The lending and leasing industry is making an effort to curb emphasis on increased regulation and reallocate efforts towards growing and managing client relationships, finds a new Linedata survey on the priorities and challenges facing the global lending and leasing community.
Regulation remains the top challenge for 2014, but it was the only category to see a drop in priority compared to the 2013 survey. "Expanding product and service offerings" and "developing online services for clients" saw the biggest increase, closely followed by "improving client relationship management." These shifts demonstrate that the market has reached an important milestone in getting back to growth, according the study.
As for other trends identified, cost cutting as a main challenge remained unchanged. IT priorities are more focused on business development in addition to streamlining processes and managing risk.
The results are typical across financial services where increased regulatory scrutiny has been accepted as the "new normal."
For example, Linedata published a similar annual survey with global buy-side customers in February. It found regulation held steady rank as the top concern, but investment performance rose most significantly as a main challenge from 41% to 47%.
It's a mix of fear and acceptance, explains Bill Kramer, senior VP of the Linedata Lending & Leasing business. "Clients have come to accept this is a much more complex and burdensome landscape that they have to navigate, but it cannot consume their future initiatives."
The industry still faces a systematically large cost to manage existing regulation and there's fear of even more to come, but Kramer says years of preparation following the financial crisis have helped firms make this shift to growth mode despite the continued uncertainty.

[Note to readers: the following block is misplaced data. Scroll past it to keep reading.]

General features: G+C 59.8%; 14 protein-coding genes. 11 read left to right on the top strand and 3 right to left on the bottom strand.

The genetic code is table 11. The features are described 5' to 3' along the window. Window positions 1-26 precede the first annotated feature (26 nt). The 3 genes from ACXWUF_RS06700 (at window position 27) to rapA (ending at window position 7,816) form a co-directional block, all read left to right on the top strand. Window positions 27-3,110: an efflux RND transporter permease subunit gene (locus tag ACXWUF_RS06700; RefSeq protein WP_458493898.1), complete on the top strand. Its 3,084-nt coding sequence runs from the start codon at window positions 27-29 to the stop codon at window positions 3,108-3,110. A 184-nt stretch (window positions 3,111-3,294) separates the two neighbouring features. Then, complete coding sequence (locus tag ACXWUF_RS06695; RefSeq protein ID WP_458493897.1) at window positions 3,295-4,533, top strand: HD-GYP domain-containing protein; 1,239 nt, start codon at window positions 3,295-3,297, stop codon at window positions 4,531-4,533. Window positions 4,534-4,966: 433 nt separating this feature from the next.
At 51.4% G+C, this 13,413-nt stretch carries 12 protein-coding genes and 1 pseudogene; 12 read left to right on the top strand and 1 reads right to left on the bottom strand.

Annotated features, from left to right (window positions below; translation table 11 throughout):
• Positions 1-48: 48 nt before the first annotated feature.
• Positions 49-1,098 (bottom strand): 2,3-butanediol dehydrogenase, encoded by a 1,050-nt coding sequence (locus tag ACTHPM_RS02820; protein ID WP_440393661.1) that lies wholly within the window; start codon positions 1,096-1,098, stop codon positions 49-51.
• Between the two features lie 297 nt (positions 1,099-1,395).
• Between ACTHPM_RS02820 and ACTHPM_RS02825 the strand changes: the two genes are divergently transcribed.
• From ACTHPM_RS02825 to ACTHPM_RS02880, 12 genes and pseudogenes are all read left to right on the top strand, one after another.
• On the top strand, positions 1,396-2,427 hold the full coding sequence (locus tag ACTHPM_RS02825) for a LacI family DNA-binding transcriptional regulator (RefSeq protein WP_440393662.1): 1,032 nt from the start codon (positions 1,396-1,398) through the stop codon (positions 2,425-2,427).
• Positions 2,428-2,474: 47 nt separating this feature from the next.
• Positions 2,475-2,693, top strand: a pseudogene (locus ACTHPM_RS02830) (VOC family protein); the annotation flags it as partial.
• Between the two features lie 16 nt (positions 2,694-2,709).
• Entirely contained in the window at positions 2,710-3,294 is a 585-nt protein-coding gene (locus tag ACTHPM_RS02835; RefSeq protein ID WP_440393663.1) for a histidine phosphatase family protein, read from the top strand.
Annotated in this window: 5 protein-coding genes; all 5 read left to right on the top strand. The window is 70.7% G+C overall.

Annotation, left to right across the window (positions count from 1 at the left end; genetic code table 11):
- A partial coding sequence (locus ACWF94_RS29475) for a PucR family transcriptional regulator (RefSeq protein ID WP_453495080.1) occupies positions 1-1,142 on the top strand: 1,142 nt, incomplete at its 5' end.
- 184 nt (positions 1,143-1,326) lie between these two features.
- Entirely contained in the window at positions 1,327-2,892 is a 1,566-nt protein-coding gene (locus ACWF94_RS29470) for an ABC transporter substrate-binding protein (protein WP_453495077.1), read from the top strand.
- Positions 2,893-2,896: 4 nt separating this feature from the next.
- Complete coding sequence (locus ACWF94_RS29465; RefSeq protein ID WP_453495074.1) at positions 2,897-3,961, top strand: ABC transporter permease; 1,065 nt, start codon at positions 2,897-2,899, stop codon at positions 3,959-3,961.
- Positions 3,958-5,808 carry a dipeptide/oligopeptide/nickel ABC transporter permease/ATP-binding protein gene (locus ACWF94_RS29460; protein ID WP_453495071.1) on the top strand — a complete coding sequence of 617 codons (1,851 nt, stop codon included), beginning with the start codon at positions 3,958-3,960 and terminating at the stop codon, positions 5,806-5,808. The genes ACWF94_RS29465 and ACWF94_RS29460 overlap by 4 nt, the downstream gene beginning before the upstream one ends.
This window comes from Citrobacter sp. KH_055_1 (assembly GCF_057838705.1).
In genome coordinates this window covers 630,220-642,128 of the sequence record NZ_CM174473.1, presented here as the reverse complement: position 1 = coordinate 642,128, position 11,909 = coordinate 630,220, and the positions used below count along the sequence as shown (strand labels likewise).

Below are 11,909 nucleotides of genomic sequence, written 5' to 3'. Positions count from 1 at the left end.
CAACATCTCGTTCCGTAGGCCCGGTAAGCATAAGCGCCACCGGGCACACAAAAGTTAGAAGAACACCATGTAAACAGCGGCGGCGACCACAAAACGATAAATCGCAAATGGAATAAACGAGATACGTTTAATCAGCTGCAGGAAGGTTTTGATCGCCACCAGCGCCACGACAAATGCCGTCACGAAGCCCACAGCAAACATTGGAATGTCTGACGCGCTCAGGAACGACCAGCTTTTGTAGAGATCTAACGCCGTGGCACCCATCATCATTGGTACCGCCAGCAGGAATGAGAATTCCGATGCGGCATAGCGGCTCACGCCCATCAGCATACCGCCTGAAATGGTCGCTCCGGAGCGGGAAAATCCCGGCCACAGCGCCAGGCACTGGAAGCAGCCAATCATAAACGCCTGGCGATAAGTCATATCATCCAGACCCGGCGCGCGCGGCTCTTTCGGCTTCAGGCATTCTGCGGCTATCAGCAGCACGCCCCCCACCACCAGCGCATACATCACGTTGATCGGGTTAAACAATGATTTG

"Preparing for the unknown meant industry-wide investment in systems that could more easily meet new regulatory and reporting burdens. And culturally, the years of making compliance a priority has increased collaboration between risk and compliance departments, and with other historically siloed areas of organizations."
The results suggest the feeling of financial firms are that they have done their part to lay the groundwork for increased regulatory challenges, and now it's time to let the investments prove their value.
"One of the interesting things from our perspective is seeing analytics playing a larger role in growth initiatives than it has in the past, and I think we'll see that trend continue," says Kramer. "Obviously there's been the buzzword of analytic solutions and big data, but I think that with technology investments one of the ancillary benefits is seeing how analytics can play a role beyond just applying to risk management and compliance. Now analytics are used to get a more holistic view, so the same kind of technologies get applied more towards front-end efficiencies."
Driving that are the cultural changes, he adds, like internal managements shifting to a collaborative mindset. "Smart organizations are learning to better leverage their technology investments, so one solution can attack both ends of a project, from compliance and growth."